Question about Fluent post-processing regarding calculation of Wall Heat Flux

Hello,

I am simulating a rotating disk in a free flow. I am using an axi-symmetric boundary condition and swirl is put on. The domain is a square, where the bottom boundary is the axi-symmetry boundary, the right boundary is the rotating wall (rotating around the symmetry axis) and the top and left boundary are ambient air with a fixed temperature. Furthermore there is a fixed temperature boundary condition on the plate.

Furthermore I am using a k-omega SST turbulence model. My mesh at the wall also has a yplus lower than 1.

I am calculating the heat flux from the start of the plate (the point at the wall and the symmetry axis at the bottom right) to half of the plate. However I have a question about how this wall heat flux is computed. In the theory guide it states that this is done by using: q=k_f * (dT/dn), however when I calculate the temperature gradient with the post processing and multiply it with the k_f (thermal conductivity of fluid) I am not obtaining the wall heat flux also calculated by the post processing. Could somebody maybe help me on what I am doing wrong in computing the wall heat flux, the same way as the post processing?

Thank you in advance!

Kind regards,

Cars

Best Answer

  • CarsvoCarsvo Member
    Accepted Answer

    Hello!

    I have checked the results with a simple case of which I knew the boundary condition at the wall. It seems that the gradient calculated in the post processing is not always the same as the one used in the solver. Therefore there was a slight error. It is now solved. Thank you!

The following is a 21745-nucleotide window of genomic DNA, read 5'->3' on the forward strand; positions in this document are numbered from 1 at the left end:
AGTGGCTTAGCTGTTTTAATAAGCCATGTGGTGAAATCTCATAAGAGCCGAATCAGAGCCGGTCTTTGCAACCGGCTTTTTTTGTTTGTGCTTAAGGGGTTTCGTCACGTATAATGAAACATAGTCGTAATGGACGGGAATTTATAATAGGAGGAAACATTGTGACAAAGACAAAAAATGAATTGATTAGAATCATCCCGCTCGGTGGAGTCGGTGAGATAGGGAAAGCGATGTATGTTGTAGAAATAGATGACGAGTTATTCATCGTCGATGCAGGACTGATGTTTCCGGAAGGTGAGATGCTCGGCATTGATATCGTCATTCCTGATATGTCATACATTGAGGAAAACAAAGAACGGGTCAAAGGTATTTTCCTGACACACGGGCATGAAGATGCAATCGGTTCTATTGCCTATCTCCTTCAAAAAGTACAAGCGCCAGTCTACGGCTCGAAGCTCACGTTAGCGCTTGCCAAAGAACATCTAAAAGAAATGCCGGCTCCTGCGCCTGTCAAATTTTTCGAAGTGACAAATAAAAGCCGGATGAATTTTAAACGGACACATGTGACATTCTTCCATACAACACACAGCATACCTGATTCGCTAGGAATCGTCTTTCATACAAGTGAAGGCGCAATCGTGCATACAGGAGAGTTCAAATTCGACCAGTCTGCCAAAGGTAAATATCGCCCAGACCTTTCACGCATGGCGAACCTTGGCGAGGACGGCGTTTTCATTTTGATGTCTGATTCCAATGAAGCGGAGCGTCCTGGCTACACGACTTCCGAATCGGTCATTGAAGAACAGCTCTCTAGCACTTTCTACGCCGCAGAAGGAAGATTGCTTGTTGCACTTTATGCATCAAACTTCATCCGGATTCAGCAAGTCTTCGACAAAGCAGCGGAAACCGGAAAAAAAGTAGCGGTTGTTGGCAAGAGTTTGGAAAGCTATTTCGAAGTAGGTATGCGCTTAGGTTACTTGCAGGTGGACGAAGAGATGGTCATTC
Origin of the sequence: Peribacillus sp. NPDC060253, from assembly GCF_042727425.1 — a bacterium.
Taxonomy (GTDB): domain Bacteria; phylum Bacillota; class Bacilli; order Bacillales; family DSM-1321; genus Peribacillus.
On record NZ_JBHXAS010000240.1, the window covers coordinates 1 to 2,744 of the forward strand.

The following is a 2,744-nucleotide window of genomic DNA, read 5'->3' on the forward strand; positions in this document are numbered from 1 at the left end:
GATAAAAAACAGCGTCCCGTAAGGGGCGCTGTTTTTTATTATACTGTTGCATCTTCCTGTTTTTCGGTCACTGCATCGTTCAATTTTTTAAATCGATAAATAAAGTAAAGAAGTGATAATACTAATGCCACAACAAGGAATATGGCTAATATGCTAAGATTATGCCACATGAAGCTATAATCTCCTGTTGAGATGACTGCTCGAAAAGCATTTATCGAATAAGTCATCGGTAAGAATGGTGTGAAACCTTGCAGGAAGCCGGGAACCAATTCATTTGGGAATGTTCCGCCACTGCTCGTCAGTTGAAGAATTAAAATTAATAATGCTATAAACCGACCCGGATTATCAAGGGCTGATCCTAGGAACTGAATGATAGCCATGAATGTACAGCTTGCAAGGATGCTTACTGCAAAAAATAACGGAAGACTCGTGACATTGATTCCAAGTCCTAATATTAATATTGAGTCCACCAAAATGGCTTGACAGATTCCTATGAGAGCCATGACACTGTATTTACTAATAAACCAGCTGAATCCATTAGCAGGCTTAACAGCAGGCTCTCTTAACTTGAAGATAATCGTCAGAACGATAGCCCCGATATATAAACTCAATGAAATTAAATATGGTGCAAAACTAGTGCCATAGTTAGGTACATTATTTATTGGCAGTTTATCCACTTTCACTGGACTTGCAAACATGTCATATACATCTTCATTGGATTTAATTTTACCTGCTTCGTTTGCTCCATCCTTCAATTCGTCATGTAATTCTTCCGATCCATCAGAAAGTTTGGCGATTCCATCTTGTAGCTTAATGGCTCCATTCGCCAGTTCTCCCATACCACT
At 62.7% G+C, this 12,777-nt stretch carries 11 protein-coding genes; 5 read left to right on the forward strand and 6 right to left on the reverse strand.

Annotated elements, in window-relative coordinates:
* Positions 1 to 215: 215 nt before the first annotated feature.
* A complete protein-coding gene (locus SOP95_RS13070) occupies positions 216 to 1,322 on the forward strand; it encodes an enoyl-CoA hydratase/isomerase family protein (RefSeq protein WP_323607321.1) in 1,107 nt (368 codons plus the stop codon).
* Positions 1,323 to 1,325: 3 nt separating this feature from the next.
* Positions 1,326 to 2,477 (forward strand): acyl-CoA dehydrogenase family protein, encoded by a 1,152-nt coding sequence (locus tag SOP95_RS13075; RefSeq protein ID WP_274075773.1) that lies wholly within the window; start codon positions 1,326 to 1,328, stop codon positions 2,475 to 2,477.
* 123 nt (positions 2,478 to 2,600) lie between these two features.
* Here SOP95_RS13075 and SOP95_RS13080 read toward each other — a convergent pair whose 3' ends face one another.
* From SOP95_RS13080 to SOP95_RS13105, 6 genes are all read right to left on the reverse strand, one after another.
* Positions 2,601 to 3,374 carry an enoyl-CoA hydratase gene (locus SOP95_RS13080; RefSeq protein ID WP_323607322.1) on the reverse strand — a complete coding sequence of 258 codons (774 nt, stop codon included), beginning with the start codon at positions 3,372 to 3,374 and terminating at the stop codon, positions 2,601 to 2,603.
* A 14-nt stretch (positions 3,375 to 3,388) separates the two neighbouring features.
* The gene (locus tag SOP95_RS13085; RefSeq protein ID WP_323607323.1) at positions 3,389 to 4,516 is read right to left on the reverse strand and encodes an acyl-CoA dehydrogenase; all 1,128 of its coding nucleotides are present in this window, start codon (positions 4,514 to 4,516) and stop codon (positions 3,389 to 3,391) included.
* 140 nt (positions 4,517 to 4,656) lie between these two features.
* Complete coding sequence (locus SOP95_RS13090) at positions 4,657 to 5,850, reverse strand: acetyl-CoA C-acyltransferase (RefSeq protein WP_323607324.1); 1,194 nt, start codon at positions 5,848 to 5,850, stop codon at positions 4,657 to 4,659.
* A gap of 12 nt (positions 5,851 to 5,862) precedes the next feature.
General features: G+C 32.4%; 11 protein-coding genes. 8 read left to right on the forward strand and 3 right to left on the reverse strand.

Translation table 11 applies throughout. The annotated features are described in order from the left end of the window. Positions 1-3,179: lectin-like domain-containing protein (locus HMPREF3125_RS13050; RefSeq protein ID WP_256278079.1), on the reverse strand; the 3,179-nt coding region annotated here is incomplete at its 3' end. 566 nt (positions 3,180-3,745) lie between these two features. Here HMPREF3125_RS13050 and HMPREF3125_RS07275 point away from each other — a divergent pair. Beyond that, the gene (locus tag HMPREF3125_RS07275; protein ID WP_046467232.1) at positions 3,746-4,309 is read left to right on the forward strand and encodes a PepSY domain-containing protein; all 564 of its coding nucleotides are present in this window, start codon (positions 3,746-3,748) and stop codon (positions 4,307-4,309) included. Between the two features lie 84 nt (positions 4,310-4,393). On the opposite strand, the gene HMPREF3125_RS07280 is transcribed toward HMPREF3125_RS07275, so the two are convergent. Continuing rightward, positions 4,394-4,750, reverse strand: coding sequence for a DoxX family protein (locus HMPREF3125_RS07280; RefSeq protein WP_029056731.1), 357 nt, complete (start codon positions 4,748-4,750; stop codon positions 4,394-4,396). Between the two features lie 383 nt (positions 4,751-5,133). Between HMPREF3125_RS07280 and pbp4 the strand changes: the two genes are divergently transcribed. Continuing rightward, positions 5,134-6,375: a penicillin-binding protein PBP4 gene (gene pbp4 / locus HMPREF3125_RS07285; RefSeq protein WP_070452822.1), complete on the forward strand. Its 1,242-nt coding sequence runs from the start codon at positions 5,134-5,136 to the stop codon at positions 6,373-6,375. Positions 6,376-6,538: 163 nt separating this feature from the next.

Kind regards,

    Cars

Answers

  • RobRob UKForum Coordinator

    There are still wall effects, which are covered in the Fluent Theory Guide. The most common cause for error in wall heat transfer relates to the temperatures used.

  • CarsvoCarsvo Member
    Accepted Answer

    Hello!

    I have checked the results with a simple case of which I knew the boundary condition at the wall. It seems that the gradient calculated in the post processing is not always the same as the one used in the solver. Therefore there was a slight error. It is now solved. Thank you!

    Kind regards,

    Cars

  • RobRob UKForum Coordinator

    I always do post processing in Fluent as it means I'm working with the solver and data rather than transferred data for this reason. Differences tend to be negligible but can be noticeable if the gradients are complicated or the mesh isn't sufficiently resolved.

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